“Your grace, please-”
“Enough! I have heard more than I can stomach of your insolence. You will go about your task that I have set, and you will have my audience only when you have news to tell me. Do I make myself clear?”
Jerimeh exhaled, defeated. “Crystal, your grace.”
Aron sat back in his chair, picked up a quill and dipped it in his ink pot before beginning to write on the parchment on his desk. “Then that will be all,” he said without raising his eyes from the page.
Jerimeh left solemnly, but immediately heard voices echo through the staircase. As he descended, the voices became clearer, and he saw the point of a sword pinning Nadir against the wall, just inches from his throat. The poor boy was still, but sweat covered his face as the sword was held equallly motionless. Nadir caught Jerimeh’s eye and the sword was immediately pulled from his throat as the assailant turned around swiftly and raised his sword to Jerimeh instead. In an instant, Jerimeh recognised him and the sword was lowered slowly.
“Your worship, please accept my apologies, you startled me,” Sir Trevon groaned carelessly.
Jerimeh had not seen Sir Trevon in a long time. It would have been fifteen years since he saw Sir Trevon dismissed from King Aedvard’s guard, and his face wore the signs of age. He had never been a handsome man, but once his rugged features and famed skill won him admirers from across The New World. Now though, his face was marked by lines and scars. His dark, squinty eyes always looked suspicious and his breath lingered in the air and filled Jerimeh’s nostrils with the smell of dark spirits.
“Sir Trevon, why are you holding my oblate against his will?”
Sir Trevon scoffed and then turned to the boy briefly before going back to Jerimeh. “Oblate is it? I thought the Amentians were invading with child soldiers,” he gurgled.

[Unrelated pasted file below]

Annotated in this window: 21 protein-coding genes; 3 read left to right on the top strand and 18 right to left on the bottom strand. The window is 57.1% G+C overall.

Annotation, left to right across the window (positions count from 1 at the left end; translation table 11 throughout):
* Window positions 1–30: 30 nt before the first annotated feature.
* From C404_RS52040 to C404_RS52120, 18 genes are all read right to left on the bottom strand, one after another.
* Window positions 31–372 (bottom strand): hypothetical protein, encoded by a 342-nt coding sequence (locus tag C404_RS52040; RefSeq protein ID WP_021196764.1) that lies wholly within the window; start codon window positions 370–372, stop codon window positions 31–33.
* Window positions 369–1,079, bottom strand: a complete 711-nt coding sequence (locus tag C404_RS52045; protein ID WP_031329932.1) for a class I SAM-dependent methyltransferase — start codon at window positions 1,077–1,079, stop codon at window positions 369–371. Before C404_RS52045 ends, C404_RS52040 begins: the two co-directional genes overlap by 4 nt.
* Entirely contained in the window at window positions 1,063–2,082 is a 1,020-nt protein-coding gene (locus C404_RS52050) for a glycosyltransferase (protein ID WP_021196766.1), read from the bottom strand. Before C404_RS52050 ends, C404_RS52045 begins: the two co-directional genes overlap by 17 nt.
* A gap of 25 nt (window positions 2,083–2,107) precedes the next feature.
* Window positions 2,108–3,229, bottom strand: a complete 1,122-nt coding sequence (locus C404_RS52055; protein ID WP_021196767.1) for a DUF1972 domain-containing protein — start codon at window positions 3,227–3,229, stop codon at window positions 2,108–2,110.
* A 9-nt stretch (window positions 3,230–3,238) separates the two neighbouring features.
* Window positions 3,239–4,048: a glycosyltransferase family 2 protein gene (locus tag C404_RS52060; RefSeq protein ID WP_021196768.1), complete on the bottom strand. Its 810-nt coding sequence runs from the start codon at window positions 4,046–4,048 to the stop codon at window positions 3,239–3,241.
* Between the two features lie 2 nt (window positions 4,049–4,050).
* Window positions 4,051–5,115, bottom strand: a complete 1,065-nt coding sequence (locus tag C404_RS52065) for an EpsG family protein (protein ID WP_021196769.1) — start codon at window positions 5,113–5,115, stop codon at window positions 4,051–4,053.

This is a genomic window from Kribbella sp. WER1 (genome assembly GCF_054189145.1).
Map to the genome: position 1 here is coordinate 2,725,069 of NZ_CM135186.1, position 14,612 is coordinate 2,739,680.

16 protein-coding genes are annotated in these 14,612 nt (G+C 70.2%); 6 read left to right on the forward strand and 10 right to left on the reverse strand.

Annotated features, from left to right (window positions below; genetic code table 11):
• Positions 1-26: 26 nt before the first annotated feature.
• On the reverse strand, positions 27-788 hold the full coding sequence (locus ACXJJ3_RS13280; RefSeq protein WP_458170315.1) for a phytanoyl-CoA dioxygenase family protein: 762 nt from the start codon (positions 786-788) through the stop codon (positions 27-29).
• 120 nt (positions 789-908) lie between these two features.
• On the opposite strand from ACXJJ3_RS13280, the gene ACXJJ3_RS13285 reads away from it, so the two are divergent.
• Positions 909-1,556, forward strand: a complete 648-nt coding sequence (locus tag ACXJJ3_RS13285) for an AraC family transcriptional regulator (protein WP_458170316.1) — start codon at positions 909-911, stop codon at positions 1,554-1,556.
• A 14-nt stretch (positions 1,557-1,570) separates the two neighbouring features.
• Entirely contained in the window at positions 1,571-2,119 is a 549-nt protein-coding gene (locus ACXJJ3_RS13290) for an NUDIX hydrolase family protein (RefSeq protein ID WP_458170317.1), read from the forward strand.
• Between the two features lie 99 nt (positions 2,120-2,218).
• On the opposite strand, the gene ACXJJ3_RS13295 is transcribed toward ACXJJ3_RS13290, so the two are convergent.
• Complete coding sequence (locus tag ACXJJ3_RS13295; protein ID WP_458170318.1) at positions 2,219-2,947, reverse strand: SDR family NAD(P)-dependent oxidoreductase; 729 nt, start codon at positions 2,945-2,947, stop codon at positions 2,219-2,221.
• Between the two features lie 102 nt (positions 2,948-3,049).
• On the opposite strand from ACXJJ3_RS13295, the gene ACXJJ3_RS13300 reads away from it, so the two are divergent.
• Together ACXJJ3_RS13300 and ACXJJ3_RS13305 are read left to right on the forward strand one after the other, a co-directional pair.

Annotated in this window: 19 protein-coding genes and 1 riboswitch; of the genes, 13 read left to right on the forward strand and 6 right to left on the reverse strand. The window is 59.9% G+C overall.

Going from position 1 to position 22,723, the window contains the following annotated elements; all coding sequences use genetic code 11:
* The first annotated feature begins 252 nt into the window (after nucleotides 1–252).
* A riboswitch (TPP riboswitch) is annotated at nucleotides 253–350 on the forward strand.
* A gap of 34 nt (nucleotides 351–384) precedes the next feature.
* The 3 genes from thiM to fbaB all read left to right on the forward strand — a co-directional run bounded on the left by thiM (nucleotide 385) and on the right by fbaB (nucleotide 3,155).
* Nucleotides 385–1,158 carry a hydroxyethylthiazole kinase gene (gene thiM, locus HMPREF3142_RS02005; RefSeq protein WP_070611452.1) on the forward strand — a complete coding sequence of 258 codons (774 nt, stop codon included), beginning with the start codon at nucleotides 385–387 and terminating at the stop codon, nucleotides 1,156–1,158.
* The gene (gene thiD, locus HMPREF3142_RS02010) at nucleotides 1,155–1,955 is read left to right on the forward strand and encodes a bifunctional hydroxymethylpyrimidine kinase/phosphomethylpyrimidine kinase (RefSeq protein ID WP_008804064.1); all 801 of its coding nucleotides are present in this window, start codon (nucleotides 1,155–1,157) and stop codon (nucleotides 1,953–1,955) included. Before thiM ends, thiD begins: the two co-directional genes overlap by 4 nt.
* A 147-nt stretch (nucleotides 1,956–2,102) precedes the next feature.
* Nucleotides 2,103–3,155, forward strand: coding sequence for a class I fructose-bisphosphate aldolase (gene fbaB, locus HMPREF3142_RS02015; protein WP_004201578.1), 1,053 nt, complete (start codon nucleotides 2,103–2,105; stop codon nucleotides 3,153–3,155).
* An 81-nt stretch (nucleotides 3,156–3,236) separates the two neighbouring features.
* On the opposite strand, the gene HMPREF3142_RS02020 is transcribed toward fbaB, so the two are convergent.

“What are you doing here, Sir Trevon?” Jerimeh asked as Nadir hurried to his side.
The knight stuffed his sword back into his hilt and stood straight. “The Prince sent me to patrol the halls.”
“I can assure you the King has enough of his own guards on patrol, and perhaps if the only person giving you trouble is a ten-year-old boy, then your services are not required here.”
Sir Trevon nodded slightly. “Don’t go running around the halls at night, lad,” he said to Nadir. “Always a pleasure to see you, your worship.”
The old knight wandered down the corridors and into the darkness. Jerimeh looked down towards Nadir. “Do not let him frighten you, lad. The best of that man died a long time ago.”
Nadir looked up at him. “He doesn’t scare me,” Nadir said. “Dying without finding my mother scares me.”
Jerimeh watched the child’s eyes. They were still and stony, filled with focus far beyond his years. He remembered what he had been through in his village, and what Stillius had told him about his bravery in the forest. In truth, Jerimeh did not know what to do with the lad. He was clearly spirited and sharp, but the life of an oblated monk required one to be brought up in a docile way. This lad was far from docile, far from anything that required a calm mind. Anything Jerimeh could set him to that would suit his development would frustrate and anger the boy.
“Tell me, Nadir. What is it you like to do?” Jerimeh asked. Nadir looked up confused, as if that was the last question he expected to be asked. “Serve the Gods?” The boy asked, eager to find the correct answer.
Jerimeh smirked. “You can be honest.”
Nadir paused for a moment and thought to himself. “I like to set traps…and catch rabbits.”
Jerimeh did not expect that. He looked at him and saw the child smiling, and suddenly a thought struck Jerimeh like a bolt of lightning. “Nadir, I think I may have a job you might enjoy.”